GSSAThe 1820 Settler Correspondence
 as preserved in the National Archives, Kew
 and edited by Sue Mackay

Selected Settler Correspondence 1820 - 1837

Whereas ALL the 1819 correspondence was transcribed (see CO48/41 through CO48/46 at the National Archives), whether or not the writers emigrated to the Cape, here only letters by known settlers or their families, or letters of great relevance to the 1820 settlers, have been transcribed. There are many other letters in later files, thought not to be written by eventual settlers. However, if an ancestor is known to have emigrated after the 1820 settlers then it might be worth looking through the rest of the correspondence, which is arranged alphabetically. The relevant files for letters written in 1820 are CO48/52 (A-L) and CO48/53 (M-Y). Later files are labelled "Original Correspondence" followed by the year, and can be found from CO48/56 (1821) to CO48/186 (1837).

Unless otherwise stated letters were written to either the Secretary of State for the Colonies or his deputy. The original correspondence is filed in order of receipt. Here it has been placed in alphabetical order according to the surname of the writer, with letters by the same writer in chronological order, for ease of reading. Original spelling has been maintained. Reference numbers, where given, refer to printed page numbers stamped on the letters and will enable visitors to the National Archives to locate the letter more easily.

SMITH, P re Mrs GOODE, 1820

National Archives, Kew, CO48/53, 321

Downing Street

26th January 1820

Dear Sir,

In compliance with your directions I went this morning to see the poor woman whose case was imperfectly related to you in the letter addressed to you by Mrs. R. GRAY.

As you had also desired me to proceed to Deptford upon business relative to the Cape settlers I determined to go on board the Aurora Transport, the ship referred to by Mrs. GRAY, and there endeavour to find out the woman's name and at the same time take measures if necessary for securing her late husband's deposit money and baggage.

I was informed by SEPHTON, the leader of the party of Wesleyans who are on board that ship, that the name of the woman after whom I enquired must be GOODE; that her husband had belonged to his party but that he had been prevented by illness from coming on board the ship; but he had seen him five weeks ago in good health. A man named TALBOT, a friend of GOODEs, who was present, told me that he had died of a liver complaint. It was true that GOODE had paid SEPHTON 35£ as deposit money and 2£ 7s the share of the settlers' subscription among themselves to purchase tools &c. The former sum SEPHTON meant to return to the widow; but without harbouring any suspicion of his integrity I suggested that the money should immediately be lodged at this office, conceiving that to be the best means of satisfying you that Mrs. GOODEs claim would be attended to without delay.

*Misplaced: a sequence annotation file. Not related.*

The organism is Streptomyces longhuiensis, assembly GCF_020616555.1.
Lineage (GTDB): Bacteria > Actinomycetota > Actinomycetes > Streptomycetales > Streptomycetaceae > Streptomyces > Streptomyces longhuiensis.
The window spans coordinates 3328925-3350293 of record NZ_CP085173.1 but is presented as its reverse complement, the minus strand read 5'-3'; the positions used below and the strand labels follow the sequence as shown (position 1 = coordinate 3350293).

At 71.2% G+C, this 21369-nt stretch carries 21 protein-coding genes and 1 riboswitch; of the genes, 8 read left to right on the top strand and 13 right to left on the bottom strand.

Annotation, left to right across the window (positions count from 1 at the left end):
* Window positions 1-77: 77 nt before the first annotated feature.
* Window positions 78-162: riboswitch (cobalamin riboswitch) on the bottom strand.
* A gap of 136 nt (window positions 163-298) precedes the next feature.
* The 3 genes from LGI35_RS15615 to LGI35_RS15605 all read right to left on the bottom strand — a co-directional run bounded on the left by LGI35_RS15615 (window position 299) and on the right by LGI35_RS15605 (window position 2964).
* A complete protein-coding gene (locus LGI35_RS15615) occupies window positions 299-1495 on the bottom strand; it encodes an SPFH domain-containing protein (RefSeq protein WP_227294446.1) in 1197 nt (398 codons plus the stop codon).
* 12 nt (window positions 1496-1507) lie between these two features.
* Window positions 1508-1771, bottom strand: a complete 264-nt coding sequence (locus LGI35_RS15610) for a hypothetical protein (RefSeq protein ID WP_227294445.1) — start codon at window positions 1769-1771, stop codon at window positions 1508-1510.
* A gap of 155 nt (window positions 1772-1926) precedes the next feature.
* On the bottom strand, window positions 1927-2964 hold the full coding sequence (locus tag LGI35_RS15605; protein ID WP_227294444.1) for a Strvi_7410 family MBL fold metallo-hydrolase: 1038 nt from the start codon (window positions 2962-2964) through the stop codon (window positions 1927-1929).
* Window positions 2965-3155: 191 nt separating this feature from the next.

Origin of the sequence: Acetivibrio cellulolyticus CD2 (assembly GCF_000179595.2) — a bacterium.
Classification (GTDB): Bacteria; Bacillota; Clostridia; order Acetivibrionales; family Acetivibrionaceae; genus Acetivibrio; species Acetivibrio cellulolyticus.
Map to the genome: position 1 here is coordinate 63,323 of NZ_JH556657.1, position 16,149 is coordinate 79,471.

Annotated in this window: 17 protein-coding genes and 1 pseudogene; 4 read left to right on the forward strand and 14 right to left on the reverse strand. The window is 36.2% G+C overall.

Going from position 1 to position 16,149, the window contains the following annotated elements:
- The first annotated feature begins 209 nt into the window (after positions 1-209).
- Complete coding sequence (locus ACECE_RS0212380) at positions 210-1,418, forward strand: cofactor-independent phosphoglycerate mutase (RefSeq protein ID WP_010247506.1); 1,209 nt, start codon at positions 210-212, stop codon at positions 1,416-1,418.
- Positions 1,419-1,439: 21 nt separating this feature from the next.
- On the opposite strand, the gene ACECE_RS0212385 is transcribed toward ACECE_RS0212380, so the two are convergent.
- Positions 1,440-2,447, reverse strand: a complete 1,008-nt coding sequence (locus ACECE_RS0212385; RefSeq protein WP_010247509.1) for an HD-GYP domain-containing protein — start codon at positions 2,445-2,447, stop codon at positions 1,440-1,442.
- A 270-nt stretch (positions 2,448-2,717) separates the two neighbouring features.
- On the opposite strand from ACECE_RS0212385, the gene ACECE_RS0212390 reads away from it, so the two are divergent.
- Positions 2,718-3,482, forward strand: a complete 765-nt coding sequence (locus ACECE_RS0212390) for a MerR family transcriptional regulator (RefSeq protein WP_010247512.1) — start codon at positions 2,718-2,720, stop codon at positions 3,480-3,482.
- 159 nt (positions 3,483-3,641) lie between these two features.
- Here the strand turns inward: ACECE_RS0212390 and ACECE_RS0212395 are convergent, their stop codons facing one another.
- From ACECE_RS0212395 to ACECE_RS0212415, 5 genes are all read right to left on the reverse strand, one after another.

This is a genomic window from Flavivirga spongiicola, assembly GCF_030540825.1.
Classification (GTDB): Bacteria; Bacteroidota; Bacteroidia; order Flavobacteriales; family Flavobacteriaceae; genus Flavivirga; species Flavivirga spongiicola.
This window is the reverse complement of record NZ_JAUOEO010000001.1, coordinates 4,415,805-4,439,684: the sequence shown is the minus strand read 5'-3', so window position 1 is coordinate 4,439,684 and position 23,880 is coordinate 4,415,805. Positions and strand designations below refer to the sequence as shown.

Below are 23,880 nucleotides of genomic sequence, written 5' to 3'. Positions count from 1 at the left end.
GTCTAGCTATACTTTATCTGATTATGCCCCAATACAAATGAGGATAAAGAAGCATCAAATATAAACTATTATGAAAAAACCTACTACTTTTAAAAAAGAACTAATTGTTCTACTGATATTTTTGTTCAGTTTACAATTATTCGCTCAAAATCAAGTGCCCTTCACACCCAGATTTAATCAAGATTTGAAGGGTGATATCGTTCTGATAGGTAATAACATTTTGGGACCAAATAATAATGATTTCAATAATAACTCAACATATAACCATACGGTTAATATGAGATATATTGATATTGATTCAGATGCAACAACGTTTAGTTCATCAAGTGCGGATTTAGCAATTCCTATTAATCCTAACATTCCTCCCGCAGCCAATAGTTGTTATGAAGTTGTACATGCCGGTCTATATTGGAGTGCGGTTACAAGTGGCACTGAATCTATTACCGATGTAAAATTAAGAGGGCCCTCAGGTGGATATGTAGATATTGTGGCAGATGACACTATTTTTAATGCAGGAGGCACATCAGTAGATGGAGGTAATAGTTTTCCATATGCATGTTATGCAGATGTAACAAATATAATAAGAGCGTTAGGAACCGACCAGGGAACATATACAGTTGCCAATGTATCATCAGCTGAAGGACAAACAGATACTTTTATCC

With respect to the small sum, SEPHTON stated that according to the regulations adopted by his fellow settlers it had become forfeited to the Society, but I urged him to endeavour if possible to obtain the consent of the people to return that money also, which he promised to do.

The baggage and bedding of the poor family had already been returned to them by Captain YOUNG's order.

I then went to see Mrs. GOODE, & Captain YOUNG, who had business in town, was good enough to accompany me. She seemed to be a very decent woman and told me her case very shortly. Her husband having left his occupation and being burthened with a large family, had fretted very much at not receiving orders to embark so soon as he had expected. He felt sick and took to his bed. An apothecary who was sent for from the Borough, after seeing the poor man, told Mrs. GOODE that he was dying of a broken heart.

I should observe that the period which elapsed between GOODE's leaving his occupation and the order of embarkation ( the ) [left blank] did not exceed four or five weeks.

Mrs. GOODE further mentioned that in order to support her dying husband and her family she had gradually sold their bedding, that the expences of his funeral amounting to 6 guineas remained unpaid and that she had only a few shillings in her possession.

I enquired whether in her embarrassing situation she would not be glad to proceed with her family to the Cape. Her eldest son, who is 18 years of age, had been entered as a settler; he was entitled to a grant of one hundred acres of land and I had received an assurance from Mr. SEPHTON that he and his party would most willingly take them and assist them so far as their means would allow. Mrs. GOODE, however, disliked the proposal. She appeared confused and frightened at the idea of removing her family to an unknown country without the protection of which she had so recently been deprived.

I proposed that she should at least not repel the opportunity of providing for some of her boys by allowing them to proceed to the Cape, but she was unwilling to part from them and burst into tears.

Captain YOUNG had the humanity to offer to provide for one of her sons in the Navy, but she was again overpowered by her feelings.

I then begged her to think these matters over; gave her a pound to provide for her immediate wants and left her with the assurance that her husband's deposit money would be returned to her tomorrow or the day following.

I have the honour to be, dear Sir

Your most faithful humble servant


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